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On the occurrence of microtubules within mature astrocytes.

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On the Occurrence of Microtubules within
Mature Astrocytes
CEDRIC S. RAINE AND HENRYK WISNIEWSKI
Department of Pathology (Neuropathology ),
Albert Einstein College of Medicine,
Bronx, N e w York 10461
Microtubules have been described to occur frequently within the subABSTRACT
pial fibrous astrocytes of the adult spinal cord of three species. This finding is related
directly to perfusion fixation by glutaraldehyde. Immersion fixation produced no or
fewer tubules in this area. It is suggested that the presence of microtubules in these
cells might reflect a specific skeletal function. Astrocytes from other locations within
the central nervous system displayed fewer microtubules within their cytoplasm.
During a recent study on experimental
demyelination and remyelination (WiSniewski et al., '69; Raine et al., '69; Prineas et
al., '69) it was observed that within the spinal cord, the subpial astrocytes and those
penetrating the base of each spinal nerve
root contained an abundance of microtubules in addition to bundles of filaments
(Prineas et al., '69). The existence of microtubules within fibrous astrocytes has never
been emphasized as a diagnostic criterion
for the identification of this cell type (Farquhar and Hartman, '57; Schultz et al., '57;
Palay et al., '62; Mugnaini and Walberg,
'64; Wendell-Smith et al., '66; Kruger and
Maxwell, '67). The validity of this observation forms the subject of the present
report in which the ultrastructure of fibrous astrocytes from several locations
within the central nervous system (CNS)
of three species has been examined.
hours, dehydrated through a graded series
of ethyl alcohol, passed through propylene
oxide and epon, and embedded flat in capsules and silicone rubber molds. Slices of
cord fured by simple immersion in buffered
glutaraldehyde alone, in buffered glutaraldehyde followed by post-osmication, and
Dalton's chrome osmium alone, were taken
from one rabbit and processed identically
for comparison with glutaraldehyde perfused material. Sections 1 thick, stained
with 1 % toluidine blue were examined
light microscopically prior to sectioning
for grids. Ultramicrotomy was carried out
on Porter-Blum MT1 and Reichert OMU2
microtomes; thin sections were stained
with lead citrate and uranyl acetate (Venable and Coggeshall, '65), and scanned in
a Siemens Elmiskop 1A.
RESULTS
The subpial fibrous astrocytes of the
spinal cord were intimately bounded along
Twenty-four adult animals, 22 New their leptomeningeal surfaces by a 600 A
Zealand albino rabbits, one cat, and one thick basement membrane (fig. 1). The
dog were used for this study. Animals were cell surface beneath this membrane conanesthetized with intraperitoneal sodium tained periodic osmiophilic regions ("halfpentobarbitone prior to sacrifice. Fixation desmosomes" - Hirano et al., '69), and
was achieved by arterial perfusion through between these superficial cells and their
the left ventricle with 100 ml of 4% para- processes, frequent desmosome-like juncformaldehyde followed by 5 1 of 5% gluta- tions could be seen. Astrocytes in these reraldehyde in 0.1 m phosphate buffer at gions provided a tight continuous covering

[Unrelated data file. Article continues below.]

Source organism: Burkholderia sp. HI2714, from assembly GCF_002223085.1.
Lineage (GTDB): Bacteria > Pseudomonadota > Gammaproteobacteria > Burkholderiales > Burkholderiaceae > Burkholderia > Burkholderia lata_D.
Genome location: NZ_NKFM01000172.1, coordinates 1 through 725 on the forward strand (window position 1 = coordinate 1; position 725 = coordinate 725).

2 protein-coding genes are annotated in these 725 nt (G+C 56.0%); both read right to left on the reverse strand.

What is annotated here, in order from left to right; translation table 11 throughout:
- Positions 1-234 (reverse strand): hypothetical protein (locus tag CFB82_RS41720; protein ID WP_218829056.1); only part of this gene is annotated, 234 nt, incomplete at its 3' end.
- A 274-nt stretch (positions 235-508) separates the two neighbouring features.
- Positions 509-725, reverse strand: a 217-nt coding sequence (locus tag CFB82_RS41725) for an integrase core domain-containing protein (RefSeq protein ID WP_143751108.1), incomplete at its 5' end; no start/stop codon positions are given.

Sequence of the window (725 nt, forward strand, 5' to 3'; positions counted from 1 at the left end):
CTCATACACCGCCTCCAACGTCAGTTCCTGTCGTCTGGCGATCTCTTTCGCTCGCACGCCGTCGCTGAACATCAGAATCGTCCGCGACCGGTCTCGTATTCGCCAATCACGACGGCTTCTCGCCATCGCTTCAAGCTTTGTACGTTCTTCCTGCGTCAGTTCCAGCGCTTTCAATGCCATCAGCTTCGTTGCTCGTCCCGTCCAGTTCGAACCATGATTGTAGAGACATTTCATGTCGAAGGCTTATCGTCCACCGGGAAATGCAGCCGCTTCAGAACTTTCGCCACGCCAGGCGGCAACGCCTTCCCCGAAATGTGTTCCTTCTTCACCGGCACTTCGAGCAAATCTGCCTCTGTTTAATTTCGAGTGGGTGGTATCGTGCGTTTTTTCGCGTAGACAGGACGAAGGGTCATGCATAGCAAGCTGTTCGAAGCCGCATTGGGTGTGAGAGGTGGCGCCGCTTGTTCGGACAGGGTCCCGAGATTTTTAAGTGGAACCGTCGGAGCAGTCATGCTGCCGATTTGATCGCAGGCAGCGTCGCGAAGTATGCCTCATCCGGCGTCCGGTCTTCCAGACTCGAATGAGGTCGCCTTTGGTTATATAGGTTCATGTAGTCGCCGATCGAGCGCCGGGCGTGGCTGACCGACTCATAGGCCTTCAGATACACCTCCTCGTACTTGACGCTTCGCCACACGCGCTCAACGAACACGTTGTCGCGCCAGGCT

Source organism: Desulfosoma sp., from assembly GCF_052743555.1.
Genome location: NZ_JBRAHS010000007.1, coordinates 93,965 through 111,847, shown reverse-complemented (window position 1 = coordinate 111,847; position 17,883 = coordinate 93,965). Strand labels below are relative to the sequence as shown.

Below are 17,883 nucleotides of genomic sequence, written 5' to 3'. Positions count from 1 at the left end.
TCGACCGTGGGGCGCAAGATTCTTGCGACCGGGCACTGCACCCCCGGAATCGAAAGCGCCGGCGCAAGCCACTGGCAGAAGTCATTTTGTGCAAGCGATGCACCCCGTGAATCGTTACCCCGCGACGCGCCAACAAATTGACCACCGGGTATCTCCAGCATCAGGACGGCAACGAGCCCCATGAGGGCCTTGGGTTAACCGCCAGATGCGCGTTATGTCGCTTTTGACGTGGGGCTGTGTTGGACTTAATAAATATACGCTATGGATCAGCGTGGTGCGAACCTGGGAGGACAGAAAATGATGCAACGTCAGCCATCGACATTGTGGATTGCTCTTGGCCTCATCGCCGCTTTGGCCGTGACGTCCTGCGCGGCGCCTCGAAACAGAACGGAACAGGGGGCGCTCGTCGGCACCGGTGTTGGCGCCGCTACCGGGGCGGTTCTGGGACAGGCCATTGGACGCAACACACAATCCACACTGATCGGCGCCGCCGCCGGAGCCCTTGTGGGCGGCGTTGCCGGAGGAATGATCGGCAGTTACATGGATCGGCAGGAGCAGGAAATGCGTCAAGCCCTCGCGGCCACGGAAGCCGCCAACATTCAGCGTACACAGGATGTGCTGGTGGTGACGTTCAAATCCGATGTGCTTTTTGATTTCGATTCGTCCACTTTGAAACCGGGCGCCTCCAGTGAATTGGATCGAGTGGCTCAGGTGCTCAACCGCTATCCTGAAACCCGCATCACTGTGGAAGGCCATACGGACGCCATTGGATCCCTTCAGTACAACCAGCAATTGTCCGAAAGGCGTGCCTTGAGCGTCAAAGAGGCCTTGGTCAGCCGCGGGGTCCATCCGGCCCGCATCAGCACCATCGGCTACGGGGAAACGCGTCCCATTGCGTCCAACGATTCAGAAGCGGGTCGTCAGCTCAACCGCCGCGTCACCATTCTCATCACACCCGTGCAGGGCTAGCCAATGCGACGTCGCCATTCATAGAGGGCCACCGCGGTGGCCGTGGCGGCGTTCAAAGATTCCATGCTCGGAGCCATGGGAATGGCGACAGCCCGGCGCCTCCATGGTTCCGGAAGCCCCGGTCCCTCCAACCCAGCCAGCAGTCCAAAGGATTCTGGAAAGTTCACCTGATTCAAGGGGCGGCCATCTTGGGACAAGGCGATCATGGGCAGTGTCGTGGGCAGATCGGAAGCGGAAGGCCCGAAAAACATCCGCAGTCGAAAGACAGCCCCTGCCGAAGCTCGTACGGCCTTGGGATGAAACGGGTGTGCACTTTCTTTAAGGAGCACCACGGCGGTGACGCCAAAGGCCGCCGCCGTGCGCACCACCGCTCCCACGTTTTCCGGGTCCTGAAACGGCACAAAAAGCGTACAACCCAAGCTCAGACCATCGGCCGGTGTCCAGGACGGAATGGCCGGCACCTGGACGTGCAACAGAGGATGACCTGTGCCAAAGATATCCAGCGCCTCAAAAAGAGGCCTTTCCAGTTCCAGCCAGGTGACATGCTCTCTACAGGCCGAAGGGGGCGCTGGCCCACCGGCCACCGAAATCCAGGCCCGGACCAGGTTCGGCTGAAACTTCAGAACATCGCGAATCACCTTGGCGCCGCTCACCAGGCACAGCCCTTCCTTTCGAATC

pH 7.3 (WiSniewski et al., '69). Following over the white matter, varying in thickness
fixation, coronal sections of the brain from a single layer of processes to several
1-2 mm thick, and transverse sections of whole cells. Close examination revealed
spinal cord at C2 and L6, were post-fixed that each of the astrocytic cell processes
in Dalton's chrome-osmium at 4°C for 1-2
Received Nov. 7 , '69. Accepted Jan. 28, '70.
MATERIALS AND METHODS
ANAT. REC., 167: 303-308.
303
304
CEDRIC
s.
RAINE AND HENRYK W I ~ N I E W S K I
Fig. 1 Rabbit spinal cord; subpial layers. Superficial astrocytic processes are covered by a basement membrane ( B M ) . Superficial cell membranes show periodic densifications and some processes
have small desmosome-like junctions (arrows). Microtubules ( T ) can be discerned within astrocytic
processes. Nonmyelinated fibers occur below. x 22,000.
(less obviously the somata) contained compact bundles of filaments 90 A in diameter,
each associated with accompanying discrete collections of 250 A microtubules
(fig. 2). The latter were absent when osmium immersion fixation was used (fig.
3 ) . Microtubules were found within the
subpial astrocytes of all three species studied and many displayed a central osmiophilic core with a diameter of approximately 40 A (figs. 2, 4 ) . Essentially, the
dimensions of these microtubules were
identical to those described in developing
astrocytes (Peters and Vaughn, '67), and
were ultrastructurally indistinguishable
from normal neurotubules.
The presence of the accompanying fibrillar bundles and desmosome-like junctions
between cell processes facilitated the differentiation of small glial processes from
non-myelinated nerve fibers (fig, 1 ) . In
transverse section these filaments could be
seen to contain a 20-25 A lumen (fig. 2).
Microtubules, under the prevailing perfusion fixation conditions proved to be a
common constituent of astrocytes throughout all the areas of the CNS studied. However, nowhere were microtubules as common and precisely arranged as within the
subpial layers of the spinal cord. Those
astrocytic processes seen to penetrate the
spinal nerve root entry zones also contained bundles of both microtubules and
filaments (Prineas et al., '69). Astrocytes
situated within deeper layers of the spinal
white matter, the anterior horns, and sub-
MICROTUBULES WITHIN ASTROCYTES
305
Fig. 2 Rabbit spinal cord; subpial layers. A n astrocytic process is seen i n transverse section to
contain filaments (some displaying a lumen), and several microtubules to the right. A central density can be seen i n one tubule (arrow). Desmosome-like contact at top. Glutaraldehyde perfusion.